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The Bijlmer district of Amsterdam has played host to the annual summer Kwakoe Festival, a multicultural event where food and football are king, for almost 40 years. Visitors to the colourful festival (which is currently in full swing) can sample a tempting range of typical Surinamese delicacies including tropical drinks, Surinamese spare ribs and spicy Korean tacos, alongside fragrant Asian, African, Caribbean and South American influenced cuisine. Now you can enjoy the exotic flavours of the Kwakoe Festival at home by rustling up one of the delicious Surinamese recipes below!
Moksi alesi (Surinamese rice dish with prawns and chicken)
1 clove of garlic
150 g of smoked bacon
100 g of prawns
200 g of smoked chicken breast
200 ml of coconut milk
500 g basmati rice
3 Maggi stock cubes
¼ of a Madame Jeanette pepper
3 tbsp. of sunflower oil
Chop the onion, finely slice the Madame Jeannette pepper, press the garlic and then fry in a large pan or wok for a few minutes or until the onion is transparent. Meanwhile, dice the bacon and chicken before adding to the wok, together with the prawns, taking care to constantly stir. Once the bacon is nice and crisp, pour in the coconut milk. Next, rinse the basmati rice and add to the wok, along with ½ a litre of water, the stock cubes and some freshly ground pepper. Stir thoroughly, bring to the boil and then leave to simmer on a low heat for 30 minutes. Remember to stir occasionally and add more boiling water to prevent the rice from sticking to the bottom of your wok if required. Finally, serve with a bowl of freshly made Surinamese pickles containing one red onion (chopped), ½ a cucumber (diced), some vinegar and a little sugar and salt to taste.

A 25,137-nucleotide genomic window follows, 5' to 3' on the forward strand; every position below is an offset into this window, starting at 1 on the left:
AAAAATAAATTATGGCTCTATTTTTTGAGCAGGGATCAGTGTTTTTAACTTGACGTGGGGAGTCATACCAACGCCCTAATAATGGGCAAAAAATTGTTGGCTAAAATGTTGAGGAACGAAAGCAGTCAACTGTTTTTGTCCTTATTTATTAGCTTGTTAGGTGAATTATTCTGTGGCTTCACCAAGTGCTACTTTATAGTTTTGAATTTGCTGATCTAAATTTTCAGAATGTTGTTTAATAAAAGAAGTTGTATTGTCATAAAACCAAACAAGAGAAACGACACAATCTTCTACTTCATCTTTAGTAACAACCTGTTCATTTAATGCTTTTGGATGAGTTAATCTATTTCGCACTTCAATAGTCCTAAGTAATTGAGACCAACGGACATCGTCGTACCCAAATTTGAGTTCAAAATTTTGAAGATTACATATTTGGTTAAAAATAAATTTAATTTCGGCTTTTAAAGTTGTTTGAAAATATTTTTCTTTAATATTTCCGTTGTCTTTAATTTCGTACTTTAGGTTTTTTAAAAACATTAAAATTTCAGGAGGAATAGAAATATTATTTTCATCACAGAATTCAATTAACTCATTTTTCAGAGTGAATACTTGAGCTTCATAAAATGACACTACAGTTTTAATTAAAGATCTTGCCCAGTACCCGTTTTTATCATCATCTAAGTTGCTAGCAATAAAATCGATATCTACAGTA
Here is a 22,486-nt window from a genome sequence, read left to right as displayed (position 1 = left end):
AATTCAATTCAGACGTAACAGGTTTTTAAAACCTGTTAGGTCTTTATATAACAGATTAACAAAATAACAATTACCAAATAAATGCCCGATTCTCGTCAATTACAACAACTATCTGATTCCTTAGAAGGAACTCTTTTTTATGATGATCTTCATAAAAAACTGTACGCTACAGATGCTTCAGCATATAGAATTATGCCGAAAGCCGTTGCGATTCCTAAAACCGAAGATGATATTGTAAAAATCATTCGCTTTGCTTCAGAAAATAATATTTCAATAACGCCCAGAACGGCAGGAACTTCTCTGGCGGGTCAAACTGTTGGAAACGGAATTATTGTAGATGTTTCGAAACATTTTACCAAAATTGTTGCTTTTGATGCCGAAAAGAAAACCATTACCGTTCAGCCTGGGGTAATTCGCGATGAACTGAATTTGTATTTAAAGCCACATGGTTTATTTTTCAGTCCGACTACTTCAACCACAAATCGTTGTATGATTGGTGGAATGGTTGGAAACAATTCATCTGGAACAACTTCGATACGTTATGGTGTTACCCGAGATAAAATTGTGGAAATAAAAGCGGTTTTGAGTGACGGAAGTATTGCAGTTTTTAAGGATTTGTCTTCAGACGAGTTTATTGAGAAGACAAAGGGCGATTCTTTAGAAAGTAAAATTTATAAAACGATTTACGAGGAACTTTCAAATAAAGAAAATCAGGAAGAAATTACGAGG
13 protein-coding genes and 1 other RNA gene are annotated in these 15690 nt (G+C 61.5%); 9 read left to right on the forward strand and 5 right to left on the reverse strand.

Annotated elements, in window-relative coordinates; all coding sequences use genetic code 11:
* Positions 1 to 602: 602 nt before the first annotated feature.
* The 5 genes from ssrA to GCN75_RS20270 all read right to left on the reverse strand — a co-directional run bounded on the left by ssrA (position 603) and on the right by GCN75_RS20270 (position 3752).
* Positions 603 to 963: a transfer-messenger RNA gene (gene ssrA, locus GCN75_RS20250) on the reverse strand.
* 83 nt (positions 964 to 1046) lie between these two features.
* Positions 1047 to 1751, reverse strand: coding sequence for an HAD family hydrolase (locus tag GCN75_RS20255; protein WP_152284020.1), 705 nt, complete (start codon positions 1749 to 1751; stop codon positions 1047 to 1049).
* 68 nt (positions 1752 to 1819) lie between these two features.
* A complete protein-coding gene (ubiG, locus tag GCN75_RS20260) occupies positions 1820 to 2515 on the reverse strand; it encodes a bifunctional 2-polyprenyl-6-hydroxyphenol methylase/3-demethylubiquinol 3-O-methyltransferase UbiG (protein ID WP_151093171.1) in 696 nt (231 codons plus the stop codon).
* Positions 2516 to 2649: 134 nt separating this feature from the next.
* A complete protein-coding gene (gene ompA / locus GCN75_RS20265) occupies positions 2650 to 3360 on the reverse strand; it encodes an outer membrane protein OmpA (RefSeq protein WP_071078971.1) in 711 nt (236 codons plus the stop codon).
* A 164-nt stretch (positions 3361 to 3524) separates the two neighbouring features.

Surinaamse saté met pindasaus (Surinamese satay with peanut sauce)
Dice the chicken and place in a large bowl, together with the chopped onion, the pressed clove of garlic and the finely diced tomato. Mix in both the coriander and sambal, add in the soy sauce and stir thoroughly. Season with salt, black pepper and sugar if desired, cover and leave to marinate for a few hours in the refrigerator. Next thread the chicken onto your skewers and cook on a very hot barbecue or grill. Finally, warm the Javanese satay sauce and serve separately.
Telo bakkeljauw (Surinamese fried cassava with salted cod)
1 kilo of fresh (or frozen) cassava
2 fresh cod fillets
1 tbsp. of tomato puree
2 cloves of garlic
1 Madame Jeanette pepper
Peel the cassava and cut into long strips. Heat a little sunflower oil in a pan and gently fry the cassava until a crisp, golden brown. Dry the cassava on some kitchen paper and place to one side. Next rinse the cod fillets thoroughly under running water and remove any skin and bones. Cook the fish for 10 minutes in a pan of water, before draining and cutting into chunks. Meanwhile, chop the onion, cut the tomato, finely slice the Madame Jeanette, crush the garlic and fry together in some oil. Finally, add in the cod and stir thoroughly. Once the cod is ready, serve on a plate with a generous portion of fried cassava.
Njang sweetie! (bon appetit!)
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